Without a change in approach from the government, the question of who will foot the bill for delayed handover arises. This may be the cause of significant disagreement.

According to construction lawyer James Bessey, contractors and clients will each have their own case to make. He said: “In terms of the building contracts, if the building lies idle for a period of time, because the regulatory steps are not in place, normally you would expect a contractor to seek to say, ‘Well, I want an extension of time for that.’ However, one of the problems we might find is that a lot of the building contracts contain an obligation that the contractor is to meet what we call statutory approval.”

Bessey, a partner at Blake Morgan, said that even consultants should be mindful of lawsuits – although he said the challenge of bringing a claim against them would be in proving that they had failed to provide “reasonable skill and care” in a regulatory environment with so many unknowns.

The problem with the industry is that the tendency is that, if it isn’t mandatory, you don’t do it

One of the major unanswered questions around the gateway system is what the nature of the transition will be. Mellor questioned whether there would be any leeway for projects which fall into the gateway three requirements due to delays.

He asked: “Are we going to get people rushing to get buildings over the line before that period, with a consequential impact on safety or building quality?” He said he “would not be surprised if there is some kind of leeway”, but that at the moment “that transition period is really unknown”.

Bessey, however, is not so sure. “The problem is that we have an industry which isn’t very good at soft transitions,” he said. “Because the problem with the industry is that the tendency is that, if it isn’t mandatory, you don’t do it.”

According to the lawyer, the liability for additional costs in such circumstances will most likely come down to which party is responsible for the delay. “If you were the contractor and you have caused the delay, such that the project has delayed into that period, I think you might be pretty exposed,” he said. “If, however, the employer has delayed the project […] then the employer is in the more difficult position.” Delays related to covid-19 and supply chain problems are likely to fall on contractors, he said.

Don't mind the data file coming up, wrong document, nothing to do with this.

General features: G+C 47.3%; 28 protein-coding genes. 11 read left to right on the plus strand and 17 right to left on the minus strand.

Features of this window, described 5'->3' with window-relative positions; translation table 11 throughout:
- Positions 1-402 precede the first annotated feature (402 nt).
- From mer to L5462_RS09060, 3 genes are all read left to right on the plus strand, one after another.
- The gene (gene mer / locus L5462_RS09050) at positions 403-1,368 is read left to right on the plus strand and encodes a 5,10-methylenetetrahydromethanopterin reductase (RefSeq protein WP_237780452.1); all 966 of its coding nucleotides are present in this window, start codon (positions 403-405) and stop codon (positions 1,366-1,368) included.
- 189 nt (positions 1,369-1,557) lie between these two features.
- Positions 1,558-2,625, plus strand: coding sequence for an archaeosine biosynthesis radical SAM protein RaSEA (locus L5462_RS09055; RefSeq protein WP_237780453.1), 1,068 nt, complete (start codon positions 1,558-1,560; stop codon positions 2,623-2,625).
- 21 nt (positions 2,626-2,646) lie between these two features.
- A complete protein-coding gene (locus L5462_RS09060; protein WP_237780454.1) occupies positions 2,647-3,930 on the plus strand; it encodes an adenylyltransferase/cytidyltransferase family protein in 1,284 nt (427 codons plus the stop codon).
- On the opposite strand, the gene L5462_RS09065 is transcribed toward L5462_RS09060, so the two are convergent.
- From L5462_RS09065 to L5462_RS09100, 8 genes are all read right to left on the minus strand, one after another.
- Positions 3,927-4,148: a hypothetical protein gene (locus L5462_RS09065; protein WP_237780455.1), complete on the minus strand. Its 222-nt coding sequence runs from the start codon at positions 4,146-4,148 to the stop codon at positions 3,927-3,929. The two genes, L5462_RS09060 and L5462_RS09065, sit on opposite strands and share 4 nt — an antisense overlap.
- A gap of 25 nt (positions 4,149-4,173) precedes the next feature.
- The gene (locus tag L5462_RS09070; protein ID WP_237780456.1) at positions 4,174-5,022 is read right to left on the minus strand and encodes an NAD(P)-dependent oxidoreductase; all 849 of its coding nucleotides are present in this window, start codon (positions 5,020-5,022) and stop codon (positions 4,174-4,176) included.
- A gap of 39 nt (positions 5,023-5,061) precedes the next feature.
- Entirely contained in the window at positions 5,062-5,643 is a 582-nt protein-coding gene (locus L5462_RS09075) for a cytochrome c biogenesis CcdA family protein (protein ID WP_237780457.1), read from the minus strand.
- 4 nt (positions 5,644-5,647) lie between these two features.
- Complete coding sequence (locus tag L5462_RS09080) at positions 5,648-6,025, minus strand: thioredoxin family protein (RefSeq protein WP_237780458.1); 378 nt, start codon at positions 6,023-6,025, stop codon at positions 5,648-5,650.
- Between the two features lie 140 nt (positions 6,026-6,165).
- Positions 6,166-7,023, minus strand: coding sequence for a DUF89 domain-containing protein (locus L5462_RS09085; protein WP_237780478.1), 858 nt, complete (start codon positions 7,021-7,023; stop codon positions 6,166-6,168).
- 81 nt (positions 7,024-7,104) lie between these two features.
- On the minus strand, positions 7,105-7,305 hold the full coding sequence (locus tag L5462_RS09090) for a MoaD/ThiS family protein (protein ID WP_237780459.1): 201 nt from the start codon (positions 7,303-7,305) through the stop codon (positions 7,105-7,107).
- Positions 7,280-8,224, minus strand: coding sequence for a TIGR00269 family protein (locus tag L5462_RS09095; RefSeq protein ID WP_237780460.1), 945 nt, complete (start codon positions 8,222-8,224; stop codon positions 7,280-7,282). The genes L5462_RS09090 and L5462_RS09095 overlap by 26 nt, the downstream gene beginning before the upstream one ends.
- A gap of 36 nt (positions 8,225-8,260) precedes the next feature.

The true shape of the new world of building safety is likely to come into view in the next few months, but whatever the specifics of the gateway system it seems that, in Bessey’s words, “the days of cheap buildings may be over”.

Spending more money to build safely is beyond argument; the tough part will be making new systems work as efficiently as possible so that those costs are manageable.

Return of phased handovers?

While all documents must be submitted together at gateway three, developers can still stagger the process through a partial submission – completing construction in parts and submitting the documentation for a completed portion of a development, while another portion remains under construction.

PRP’s Andrew Mellor said firms have typically shied away from this approach, particularly in residential developments, because of safety concerns, but he said the regulations were now forcing a rethink.

“What I’m hearing now … in the last few months, is that some – because of the financial situation and cash flow – are willing to change that view and start to do it,” he said.